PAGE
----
Social Media Is Not What It Used To Be

by Nia Peake ‘23

Despite still being one of the most popular  apps and social media platforms in the world, the Instagram we once knew is long gone. Like many niche happenings and cultural developments over time, Instagram has fully succumbed to capitalism, becoming another company turning into the next cash grab. Instagram is arguably one of the most influential social media to make this change into the monetization approach. The once photo-sharing app has reshaped how social media is used and viewed.

Instagram began as a space where people could share photos with friends and toy with the variety of grainy and over-saturated filters the app provided. Thus, the beginning of achieving the “Instagram aesthetic” had come over this generation with everyone infatuated with capturing their life through an aesthetic lens, whether that be picturing your Starbucks up against a pastel-colored wall or a sunset photo from your recent vacation. Instagram was much more light-hearted and genuine when the only worry was curating an aesthetically pleasing feed. 

Now when you scroll through your feed to catch up with your friends and view their new vacation photos, you are met with a #AD in the caption attached with a promotional code for 20% off the swimsuit they are wearing in the photo. Sponsored posts seem to be what all Instagram consists of nowadays and have undeniably made the app less desirable and lose its appeal.

While influencers were taking advantage of their popularity on social media and started to profit from brand deals and selling filter presets, it wasn’t until Facebook purchased Instagram in 2012 that it started transitioning into a platform that would focus on allowing internet personalities and companies to market themselves. Within these nine years, Instagram has notably implemented features that have pushed its app in the direction of a marketplace.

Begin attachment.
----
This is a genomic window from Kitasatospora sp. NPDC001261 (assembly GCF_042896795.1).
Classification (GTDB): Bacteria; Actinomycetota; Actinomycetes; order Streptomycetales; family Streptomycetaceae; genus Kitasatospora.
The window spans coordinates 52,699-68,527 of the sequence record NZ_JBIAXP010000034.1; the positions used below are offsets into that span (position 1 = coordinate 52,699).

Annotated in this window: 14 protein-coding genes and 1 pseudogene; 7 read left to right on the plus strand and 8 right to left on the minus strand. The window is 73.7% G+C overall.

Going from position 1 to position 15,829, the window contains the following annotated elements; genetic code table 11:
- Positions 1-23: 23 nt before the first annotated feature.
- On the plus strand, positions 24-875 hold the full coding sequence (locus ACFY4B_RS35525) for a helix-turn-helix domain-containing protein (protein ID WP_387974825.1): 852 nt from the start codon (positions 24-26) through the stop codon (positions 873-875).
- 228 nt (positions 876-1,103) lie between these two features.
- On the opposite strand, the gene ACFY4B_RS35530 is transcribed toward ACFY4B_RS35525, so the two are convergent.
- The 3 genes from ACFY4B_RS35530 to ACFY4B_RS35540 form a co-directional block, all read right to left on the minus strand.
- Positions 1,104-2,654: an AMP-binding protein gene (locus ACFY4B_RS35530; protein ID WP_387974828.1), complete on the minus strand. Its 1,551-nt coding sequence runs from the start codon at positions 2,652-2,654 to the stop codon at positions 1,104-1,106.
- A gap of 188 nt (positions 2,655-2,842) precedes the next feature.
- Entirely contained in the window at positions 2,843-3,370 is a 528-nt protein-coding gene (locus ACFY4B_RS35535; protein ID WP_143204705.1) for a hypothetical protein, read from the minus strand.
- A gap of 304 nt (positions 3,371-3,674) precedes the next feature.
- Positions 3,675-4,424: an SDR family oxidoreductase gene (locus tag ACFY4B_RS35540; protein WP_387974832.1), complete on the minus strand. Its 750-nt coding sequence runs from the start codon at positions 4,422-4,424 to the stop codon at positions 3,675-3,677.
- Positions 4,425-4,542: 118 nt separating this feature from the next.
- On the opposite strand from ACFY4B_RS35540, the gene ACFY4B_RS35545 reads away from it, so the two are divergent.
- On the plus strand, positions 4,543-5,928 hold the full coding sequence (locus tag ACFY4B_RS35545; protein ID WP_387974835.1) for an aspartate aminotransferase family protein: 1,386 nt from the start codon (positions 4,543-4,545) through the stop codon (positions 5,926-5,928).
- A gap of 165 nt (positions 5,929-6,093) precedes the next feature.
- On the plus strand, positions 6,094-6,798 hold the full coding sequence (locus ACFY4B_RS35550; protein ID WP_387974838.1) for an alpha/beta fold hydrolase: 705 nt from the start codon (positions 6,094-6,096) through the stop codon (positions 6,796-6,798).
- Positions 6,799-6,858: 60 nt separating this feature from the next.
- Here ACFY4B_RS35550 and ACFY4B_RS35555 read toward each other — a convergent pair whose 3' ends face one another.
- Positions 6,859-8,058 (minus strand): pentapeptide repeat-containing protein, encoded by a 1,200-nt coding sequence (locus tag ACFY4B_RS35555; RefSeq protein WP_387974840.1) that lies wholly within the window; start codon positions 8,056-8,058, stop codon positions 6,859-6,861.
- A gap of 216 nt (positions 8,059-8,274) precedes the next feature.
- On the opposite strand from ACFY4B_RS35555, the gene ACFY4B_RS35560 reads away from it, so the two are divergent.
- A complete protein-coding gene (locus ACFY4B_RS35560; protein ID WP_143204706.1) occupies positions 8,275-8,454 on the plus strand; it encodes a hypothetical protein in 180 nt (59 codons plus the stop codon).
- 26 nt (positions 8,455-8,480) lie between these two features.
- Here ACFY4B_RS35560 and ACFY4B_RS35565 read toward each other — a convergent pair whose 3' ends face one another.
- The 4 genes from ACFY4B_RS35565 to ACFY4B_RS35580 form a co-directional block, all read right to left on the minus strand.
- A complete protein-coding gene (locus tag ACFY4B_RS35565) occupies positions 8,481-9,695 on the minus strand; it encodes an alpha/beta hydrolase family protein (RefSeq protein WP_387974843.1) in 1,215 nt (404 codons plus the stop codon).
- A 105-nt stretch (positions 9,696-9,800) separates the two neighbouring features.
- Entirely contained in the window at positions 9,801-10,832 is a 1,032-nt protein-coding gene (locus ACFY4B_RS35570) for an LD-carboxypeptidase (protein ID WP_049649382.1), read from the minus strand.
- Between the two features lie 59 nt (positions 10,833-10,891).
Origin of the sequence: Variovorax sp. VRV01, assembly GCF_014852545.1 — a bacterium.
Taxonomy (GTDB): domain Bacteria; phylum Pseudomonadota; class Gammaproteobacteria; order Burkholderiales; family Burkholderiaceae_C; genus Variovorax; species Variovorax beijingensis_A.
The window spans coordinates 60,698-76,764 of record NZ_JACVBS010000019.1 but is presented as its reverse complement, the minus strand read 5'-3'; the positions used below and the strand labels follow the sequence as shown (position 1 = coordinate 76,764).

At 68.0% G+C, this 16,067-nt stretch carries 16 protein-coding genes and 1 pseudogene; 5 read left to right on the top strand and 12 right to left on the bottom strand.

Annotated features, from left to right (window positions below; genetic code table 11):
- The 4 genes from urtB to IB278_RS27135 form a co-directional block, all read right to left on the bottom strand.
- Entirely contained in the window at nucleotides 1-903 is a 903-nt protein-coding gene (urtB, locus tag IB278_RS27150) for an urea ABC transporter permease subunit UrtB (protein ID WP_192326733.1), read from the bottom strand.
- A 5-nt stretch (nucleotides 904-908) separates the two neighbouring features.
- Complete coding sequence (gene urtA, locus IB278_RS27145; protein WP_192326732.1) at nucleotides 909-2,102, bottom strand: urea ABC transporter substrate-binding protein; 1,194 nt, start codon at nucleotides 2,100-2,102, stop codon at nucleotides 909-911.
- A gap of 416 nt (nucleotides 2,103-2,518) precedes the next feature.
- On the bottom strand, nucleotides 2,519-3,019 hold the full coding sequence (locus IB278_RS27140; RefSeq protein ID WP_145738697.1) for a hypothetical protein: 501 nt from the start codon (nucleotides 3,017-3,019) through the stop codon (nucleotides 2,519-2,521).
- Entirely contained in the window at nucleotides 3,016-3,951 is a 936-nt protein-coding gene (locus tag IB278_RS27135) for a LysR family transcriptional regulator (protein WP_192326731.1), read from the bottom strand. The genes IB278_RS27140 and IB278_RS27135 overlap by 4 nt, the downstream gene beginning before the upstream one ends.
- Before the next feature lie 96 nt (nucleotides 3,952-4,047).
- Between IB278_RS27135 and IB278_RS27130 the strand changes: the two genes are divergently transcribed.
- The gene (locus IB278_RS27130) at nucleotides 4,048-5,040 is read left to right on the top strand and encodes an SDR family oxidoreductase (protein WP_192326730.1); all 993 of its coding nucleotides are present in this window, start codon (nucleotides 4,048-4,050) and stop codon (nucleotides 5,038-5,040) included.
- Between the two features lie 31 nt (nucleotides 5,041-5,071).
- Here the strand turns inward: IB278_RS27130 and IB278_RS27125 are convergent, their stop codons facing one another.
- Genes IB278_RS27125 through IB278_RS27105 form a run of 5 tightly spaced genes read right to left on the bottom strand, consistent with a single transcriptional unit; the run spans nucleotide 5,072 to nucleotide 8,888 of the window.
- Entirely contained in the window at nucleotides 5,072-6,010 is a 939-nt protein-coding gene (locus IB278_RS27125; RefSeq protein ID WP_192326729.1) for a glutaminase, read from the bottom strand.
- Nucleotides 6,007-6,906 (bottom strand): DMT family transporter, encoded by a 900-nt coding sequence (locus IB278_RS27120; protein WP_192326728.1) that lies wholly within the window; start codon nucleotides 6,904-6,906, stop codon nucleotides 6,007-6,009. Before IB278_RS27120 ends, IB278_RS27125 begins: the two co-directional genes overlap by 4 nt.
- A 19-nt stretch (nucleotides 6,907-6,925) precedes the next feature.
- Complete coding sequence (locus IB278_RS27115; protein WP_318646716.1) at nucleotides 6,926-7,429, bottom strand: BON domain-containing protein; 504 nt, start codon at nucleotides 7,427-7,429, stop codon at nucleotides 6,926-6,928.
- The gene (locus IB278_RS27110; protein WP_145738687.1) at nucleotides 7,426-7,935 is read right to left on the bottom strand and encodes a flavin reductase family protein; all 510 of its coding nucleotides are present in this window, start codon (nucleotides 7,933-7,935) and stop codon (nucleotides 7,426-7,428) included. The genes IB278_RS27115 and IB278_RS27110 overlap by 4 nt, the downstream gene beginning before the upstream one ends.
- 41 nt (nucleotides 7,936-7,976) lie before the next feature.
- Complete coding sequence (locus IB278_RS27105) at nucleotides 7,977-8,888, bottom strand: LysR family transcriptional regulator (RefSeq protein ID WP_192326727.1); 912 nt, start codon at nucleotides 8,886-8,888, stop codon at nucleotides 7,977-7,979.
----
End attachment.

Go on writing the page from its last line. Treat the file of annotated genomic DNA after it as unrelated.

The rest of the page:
This past July, Instagram CEO Adam Moserri announced that the app is “no longer a square photo-sharing app” and would start implementing more entertainment-based features after seeing the success of video entertainment on TikTok and YouTube. Instagram is known for playing copycat when other competing apps excel at specific features and blatantly cloning them into their app. They copied reels from TikTok, stories from Snapchat, and IGTV from YouTube. 

Instagram becoming a one-stop-shop might seem beneficial for consumers, but ultimately has taken away from its humble beginnings of documenting authentic visually-pleasing photos. It is also hard to differentiate whether Instagram is cluttering these features to benefit their consumers for entertainment purposes or to add to its pool of money and help the company advertise itself. From a business perspective, it makes sense why Instagram wants to capitalize off what’s popular to expand their audience, but the company showed little effort in catering to users that aren’t bringing them in money like influencers.

While social media is always going to be evolving, these lucrative changes in content within these platforms have taken away the personal touch of  social media. It shouldn’t be long until another hot new app comes in and sweeps Instagram off its high horse.